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May 1979

It's the LawMandatory Public Education for Handicapped Children

Author Affiliations

Department of Pediatrics Vanderbilt University Medical Center South 2100 Pierce Ave Nashville, TN 37232; Department of Pediatrics University of Arizona Health Sciences Center 1501 N Campbell Ave Tucson, AZ 85724

Am J Dis Child. 1979;133(5):476-478. doi:10.1001/archpedi.1979.02130050020002

On Nov 29, 1975, Public Law 94-142 was passed by the 94th Congress; it became effective on Oct 1, 1977.1 Under this law, all handicapped children within specified age ranges are guaranteed a free, appropriate public education. Educational agencies are required to identify and evaluate handicapped children and to assure the provision, at no cost to the parents, of special education services. To finance this effort, Congress has authorized $387 million in 1978 and up to $3.16 billion in 1982.2 To examine the implications of this law for pediatricians, we will review the historical events that led to its passage and outline its major components.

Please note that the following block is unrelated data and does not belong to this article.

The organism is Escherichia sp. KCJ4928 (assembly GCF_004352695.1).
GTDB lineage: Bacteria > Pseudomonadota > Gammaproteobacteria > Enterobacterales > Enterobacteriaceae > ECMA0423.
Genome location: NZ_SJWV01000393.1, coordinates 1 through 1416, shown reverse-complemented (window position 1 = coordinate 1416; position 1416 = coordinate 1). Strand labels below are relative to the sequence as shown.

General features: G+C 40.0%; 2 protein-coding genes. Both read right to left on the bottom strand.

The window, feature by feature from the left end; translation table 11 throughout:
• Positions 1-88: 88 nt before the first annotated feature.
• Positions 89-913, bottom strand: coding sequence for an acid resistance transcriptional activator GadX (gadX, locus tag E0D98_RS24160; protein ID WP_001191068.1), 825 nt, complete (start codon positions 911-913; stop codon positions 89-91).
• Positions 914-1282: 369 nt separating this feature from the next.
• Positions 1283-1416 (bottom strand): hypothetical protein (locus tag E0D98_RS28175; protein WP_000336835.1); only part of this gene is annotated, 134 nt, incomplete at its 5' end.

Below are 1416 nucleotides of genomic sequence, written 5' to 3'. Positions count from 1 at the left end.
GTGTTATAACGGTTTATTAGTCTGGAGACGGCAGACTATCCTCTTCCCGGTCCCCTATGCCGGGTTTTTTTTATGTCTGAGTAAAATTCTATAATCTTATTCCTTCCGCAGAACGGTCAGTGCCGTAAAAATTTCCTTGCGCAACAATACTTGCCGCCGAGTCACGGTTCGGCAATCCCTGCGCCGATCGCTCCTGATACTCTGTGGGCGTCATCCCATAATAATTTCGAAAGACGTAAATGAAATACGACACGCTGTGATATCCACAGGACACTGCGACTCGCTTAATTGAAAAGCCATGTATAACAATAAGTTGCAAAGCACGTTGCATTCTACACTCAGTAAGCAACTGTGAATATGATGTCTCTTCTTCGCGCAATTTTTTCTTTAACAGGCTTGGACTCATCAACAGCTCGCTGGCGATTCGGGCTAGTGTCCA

HISTORICAL LANDMARKS IN SPECIAL EDUCATION  The first large institutions for "idiotic children" in the mid-19th century were school-like facilities designed to increase self-sufficiency.3 When compulsory education was mandated, "special" education facilities were provided to separate delayed from normal children.The legislative emphasis

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